Finger rafting on lake Thingvallavatn

Thingvellir National Park posted images to their Facebook wall today of strange formations in the ice covering Lake Thingvallavatn, with the following information:

“Lake Thingvallavatn used to have solid ice cover from around early January until spring. For the last 15 years solid ice cover on the lake has not formed as solid as in the past due to increasing temperatures. The lake has gathered partial ice cover for shorter periods and more unstable. For the past couple of weeks a thin ice has been on big parts of the lake. Today someone noted a strange looking pattern in the ice cover which is still unexplained and locals have not seen before. Here are some photos but it will obviously disappear in few days or weeks.”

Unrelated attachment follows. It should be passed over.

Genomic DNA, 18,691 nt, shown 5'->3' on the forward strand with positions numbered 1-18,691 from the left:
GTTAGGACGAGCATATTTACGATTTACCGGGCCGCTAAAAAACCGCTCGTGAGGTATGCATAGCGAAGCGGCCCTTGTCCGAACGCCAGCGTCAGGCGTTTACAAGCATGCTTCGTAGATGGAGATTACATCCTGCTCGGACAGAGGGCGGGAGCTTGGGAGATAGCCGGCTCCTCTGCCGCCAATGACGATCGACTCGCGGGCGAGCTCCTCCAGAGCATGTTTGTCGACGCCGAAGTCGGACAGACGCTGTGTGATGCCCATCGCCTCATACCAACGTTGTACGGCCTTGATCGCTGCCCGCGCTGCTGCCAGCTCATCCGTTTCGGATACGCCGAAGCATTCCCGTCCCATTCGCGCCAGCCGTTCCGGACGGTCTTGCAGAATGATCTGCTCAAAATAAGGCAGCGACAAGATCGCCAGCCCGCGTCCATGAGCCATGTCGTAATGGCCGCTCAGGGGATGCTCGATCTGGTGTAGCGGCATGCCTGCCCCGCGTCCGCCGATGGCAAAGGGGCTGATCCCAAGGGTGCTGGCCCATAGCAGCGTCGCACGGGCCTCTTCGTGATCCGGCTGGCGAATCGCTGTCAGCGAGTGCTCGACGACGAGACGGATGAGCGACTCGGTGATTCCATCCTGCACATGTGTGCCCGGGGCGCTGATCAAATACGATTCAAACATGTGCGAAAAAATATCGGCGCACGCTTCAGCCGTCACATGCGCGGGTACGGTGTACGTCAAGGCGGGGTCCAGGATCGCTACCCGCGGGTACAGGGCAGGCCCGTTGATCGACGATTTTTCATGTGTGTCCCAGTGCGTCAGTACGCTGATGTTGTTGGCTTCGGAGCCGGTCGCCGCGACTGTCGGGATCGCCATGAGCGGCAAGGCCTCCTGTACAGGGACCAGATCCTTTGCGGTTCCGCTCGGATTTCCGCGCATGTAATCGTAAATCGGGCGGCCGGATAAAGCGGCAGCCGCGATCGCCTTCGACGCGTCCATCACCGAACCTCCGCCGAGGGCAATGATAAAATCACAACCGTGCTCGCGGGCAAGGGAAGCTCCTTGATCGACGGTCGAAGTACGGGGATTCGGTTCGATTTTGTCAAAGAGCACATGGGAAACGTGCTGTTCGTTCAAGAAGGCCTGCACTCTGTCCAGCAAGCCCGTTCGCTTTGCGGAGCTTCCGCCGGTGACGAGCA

According to Wikipedia the phenomenon is known as Finger rafting and occurs when two sheets of ice on a body of water different textures interlace on top of each other. This can be due to two different kinds of water, salt water and freshwater freezing together, or the different age and thickness of the ice. On lake Thingvallavatn which is the largest body of fresh water in Iceland, the phenomenon of Finger Rafting has never been seen until now.

Featured images from Thingvellir National Park Facebook site